In Illinois, many veterans who approach the state for assistance want to go to college, said Lane Knox, Illinois’ veterans program coordinator. Many joined the military right out of high school and may lack the skills needed to find meaningful employment, she said.

Illinois offers career counseling, interview preparation and employer outreach, said Mica Matsoff, spokeswoman for the state’s Department of Employment Security. Employment offices across the state are staffed with veterans who work closely with former service members to help them land a job.

The programs helped place 30,000 Illinois veterans in jobs last year, more than 60 percent of those who sought the state’s help, Matsoff said.

Similar programs are offered in Missouri, where the number of veterans seeking unemployment benefits has steadily risen for at least three years, according to the state Department of Labor.

Gearon found her job at the printing company through a placement agency.

“I’m happy with it,” said Gearon, who grew up in St. Louis and now lives in south St. Louis County. “But it’s never bad to look for better opportunities.”

Undiagnosed trouble

Some people who work closely with young veterans, especially veterans who served in Iraq and Afghanistan, said more serious problems may prevent those veterans from earning a steady paycheck.

Pat Kerr of the Missouri Veterans Commission said she has encountered several veterans who suffered from undiagnosed physical injuries that made it difficult for them to work. That included five people she was able to get admitted for in-patient treatment for minor traumatic brain injuries from the constant pounding, concussions and loud noises they were exposed to overseas, she said. Such injuries make it difficult to concentrate and work.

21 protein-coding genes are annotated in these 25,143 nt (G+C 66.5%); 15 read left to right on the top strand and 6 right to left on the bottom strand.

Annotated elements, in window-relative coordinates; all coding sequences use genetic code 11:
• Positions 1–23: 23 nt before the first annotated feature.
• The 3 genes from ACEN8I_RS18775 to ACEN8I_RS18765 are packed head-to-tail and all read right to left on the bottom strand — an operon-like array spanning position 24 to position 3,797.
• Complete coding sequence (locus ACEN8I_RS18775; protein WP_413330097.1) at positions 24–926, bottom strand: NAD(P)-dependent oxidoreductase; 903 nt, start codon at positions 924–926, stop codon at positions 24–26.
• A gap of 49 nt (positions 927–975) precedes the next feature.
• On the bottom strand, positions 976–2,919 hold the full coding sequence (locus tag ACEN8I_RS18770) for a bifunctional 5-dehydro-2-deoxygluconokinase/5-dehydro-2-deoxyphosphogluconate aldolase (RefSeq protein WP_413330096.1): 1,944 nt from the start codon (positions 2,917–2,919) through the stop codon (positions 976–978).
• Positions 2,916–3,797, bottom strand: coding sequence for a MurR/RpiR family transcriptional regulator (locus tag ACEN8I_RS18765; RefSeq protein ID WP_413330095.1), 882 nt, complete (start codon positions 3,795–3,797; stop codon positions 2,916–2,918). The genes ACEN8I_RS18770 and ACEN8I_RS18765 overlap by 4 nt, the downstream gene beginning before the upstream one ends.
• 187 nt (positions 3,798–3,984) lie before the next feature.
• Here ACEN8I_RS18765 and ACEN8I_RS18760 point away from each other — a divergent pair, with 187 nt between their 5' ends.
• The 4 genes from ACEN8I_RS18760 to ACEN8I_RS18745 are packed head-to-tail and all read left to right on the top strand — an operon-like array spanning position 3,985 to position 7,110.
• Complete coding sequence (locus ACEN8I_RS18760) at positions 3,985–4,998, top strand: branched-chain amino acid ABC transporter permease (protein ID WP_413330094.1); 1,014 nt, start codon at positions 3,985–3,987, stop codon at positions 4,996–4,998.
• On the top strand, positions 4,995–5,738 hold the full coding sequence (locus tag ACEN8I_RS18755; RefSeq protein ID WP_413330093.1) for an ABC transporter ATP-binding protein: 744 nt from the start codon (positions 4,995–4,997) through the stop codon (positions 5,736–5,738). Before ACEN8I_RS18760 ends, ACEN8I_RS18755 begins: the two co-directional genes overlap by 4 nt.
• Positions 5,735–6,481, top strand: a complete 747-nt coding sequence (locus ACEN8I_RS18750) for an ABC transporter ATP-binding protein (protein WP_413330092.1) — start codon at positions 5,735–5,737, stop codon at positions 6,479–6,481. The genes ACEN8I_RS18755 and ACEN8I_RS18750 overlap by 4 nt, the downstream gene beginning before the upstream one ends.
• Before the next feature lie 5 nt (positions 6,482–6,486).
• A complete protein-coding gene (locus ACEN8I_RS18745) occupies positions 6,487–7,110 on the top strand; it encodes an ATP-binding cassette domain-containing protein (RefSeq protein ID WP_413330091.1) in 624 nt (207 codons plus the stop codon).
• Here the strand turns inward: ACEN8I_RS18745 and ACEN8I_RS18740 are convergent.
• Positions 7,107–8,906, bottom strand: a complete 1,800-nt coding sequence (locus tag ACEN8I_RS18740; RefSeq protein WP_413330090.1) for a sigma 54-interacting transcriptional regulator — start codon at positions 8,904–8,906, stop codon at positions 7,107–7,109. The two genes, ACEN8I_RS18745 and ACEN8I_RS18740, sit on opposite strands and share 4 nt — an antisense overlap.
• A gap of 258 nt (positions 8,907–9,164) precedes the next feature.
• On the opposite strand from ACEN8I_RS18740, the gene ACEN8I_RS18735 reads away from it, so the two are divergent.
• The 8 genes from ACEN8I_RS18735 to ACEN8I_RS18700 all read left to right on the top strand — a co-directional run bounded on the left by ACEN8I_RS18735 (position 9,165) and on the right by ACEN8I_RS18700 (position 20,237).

Cerebia Epps, who retired from the Army in 1998 after 20 years, said the military needs to do a better job advising those returning to civilian life of the services available, including treatment for post-traumatic stress disorder.

Epps now works for Employment Connection, a nonprofit St. Louis job placement agency that works with veterans.

She encouraged combat veterans to register at a VA hospital as soon as they get home, whether they think they need to or not. That will make it easier to seek treatment later, she said.

On Thursday, more than 400 veterans turned out in the first hour of a career fair held at Harrah’s Casino in Maryland Heights. It was one of a dozen such fairs the federal Labor Department helped organize across the country to link up veterans with employers.

Capt. Tammy Spicer, a Missouri National Guard spokeswoman, said many service members leave with skills that easily transfer to the civilian world. But even those trained in infantry or artillery often come better prepared than many other job seekers.

“If you talk to employers, half the battle is getting a dependable employee,” Spicer said. “Someone in the military knows how to show up, how to show up on time, how to be accountable for their time . . . and they expect to work a full day.”

They also know how to follow orders.

“How many bosses tell somebody to do something and they get a ‘why?'” In the military, we don’t do that,” Spicer said.